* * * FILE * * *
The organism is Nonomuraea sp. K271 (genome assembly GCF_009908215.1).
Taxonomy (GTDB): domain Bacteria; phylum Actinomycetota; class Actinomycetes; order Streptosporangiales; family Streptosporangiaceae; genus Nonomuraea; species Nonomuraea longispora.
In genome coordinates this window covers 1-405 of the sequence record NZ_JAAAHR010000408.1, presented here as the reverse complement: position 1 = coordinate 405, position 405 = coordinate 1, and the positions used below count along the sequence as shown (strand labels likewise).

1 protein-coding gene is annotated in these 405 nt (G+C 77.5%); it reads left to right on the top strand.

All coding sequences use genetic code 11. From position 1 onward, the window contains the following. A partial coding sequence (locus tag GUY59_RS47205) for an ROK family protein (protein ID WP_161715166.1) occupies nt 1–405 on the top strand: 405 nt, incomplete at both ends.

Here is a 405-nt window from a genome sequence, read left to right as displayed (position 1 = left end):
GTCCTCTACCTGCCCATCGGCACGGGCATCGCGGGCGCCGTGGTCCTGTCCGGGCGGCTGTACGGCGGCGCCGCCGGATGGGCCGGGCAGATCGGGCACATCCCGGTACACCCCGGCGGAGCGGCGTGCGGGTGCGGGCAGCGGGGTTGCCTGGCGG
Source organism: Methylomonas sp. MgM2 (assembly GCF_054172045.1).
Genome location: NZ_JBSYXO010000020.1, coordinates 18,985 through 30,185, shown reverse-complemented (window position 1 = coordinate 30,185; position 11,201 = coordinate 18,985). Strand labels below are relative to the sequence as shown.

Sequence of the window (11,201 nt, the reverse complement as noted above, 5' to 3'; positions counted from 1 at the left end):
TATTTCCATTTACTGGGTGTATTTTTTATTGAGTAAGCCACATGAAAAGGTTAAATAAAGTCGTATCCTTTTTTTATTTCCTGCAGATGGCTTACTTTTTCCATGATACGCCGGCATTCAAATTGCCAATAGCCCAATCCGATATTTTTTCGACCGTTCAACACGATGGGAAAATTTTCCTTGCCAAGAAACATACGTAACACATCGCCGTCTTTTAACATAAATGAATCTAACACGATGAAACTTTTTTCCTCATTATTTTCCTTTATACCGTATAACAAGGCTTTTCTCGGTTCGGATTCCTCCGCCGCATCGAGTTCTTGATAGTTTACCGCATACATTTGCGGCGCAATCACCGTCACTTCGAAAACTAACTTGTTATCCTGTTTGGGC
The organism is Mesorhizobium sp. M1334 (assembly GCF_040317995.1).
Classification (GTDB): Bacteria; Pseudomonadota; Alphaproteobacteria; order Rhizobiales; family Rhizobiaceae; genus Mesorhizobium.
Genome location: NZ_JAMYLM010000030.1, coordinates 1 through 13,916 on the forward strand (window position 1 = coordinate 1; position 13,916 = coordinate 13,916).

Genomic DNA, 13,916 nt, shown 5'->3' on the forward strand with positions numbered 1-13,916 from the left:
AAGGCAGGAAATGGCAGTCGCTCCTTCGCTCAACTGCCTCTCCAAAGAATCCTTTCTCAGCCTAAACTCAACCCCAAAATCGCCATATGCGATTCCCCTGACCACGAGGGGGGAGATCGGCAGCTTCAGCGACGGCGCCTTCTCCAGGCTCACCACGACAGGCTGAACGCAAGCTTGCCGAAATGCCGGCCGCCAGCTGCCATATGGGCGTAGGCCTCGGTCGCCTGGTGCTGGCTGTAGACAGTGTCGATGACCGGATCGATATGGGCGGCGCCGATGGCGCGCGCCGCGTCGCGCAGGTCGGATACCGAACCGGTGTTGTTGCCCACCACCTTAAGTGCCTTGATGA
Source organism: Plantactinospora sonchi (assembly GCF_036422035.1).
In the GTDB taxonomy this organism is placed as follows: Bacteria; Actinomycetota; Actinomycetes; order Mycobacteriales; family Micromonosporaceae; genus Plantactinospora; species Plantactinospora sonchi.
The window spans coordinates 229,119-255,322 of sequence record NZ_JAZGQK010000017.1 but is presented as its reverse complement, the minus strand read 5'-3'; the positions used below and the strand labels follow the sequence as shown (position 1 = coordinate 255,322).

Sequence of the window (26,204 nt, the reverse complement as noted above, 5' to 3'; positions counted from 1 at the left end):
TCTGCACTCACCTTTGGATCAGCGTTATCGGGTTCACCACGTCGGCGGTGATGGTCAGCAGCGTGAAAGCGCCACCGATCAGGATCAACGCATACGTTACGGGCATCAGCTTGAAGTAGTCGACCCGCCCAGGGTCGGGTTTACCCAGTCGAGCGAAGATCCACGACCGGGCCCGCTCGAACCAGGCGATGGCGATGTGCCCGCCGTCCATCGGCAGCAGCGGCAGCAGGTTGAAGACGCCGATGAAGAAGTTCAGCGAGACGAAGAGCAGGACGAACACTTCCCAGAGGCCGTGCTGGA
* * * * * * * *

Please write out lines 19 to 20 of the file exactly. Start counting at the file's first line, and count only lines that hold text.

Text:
The window spans coordinates 229,119-255,322 of sequence record NZ_JAZGQK010000017.1 but is presented as its reverse complement, the minus strand read 5'-3'; the positions used below and the strand labels follow the sequence as shown (position 1 = coordinate 255,322).

Sequence of the window (26,204 nt, the reverse complement as noted above, 5' to 3'; positions counted from 1 at the left end):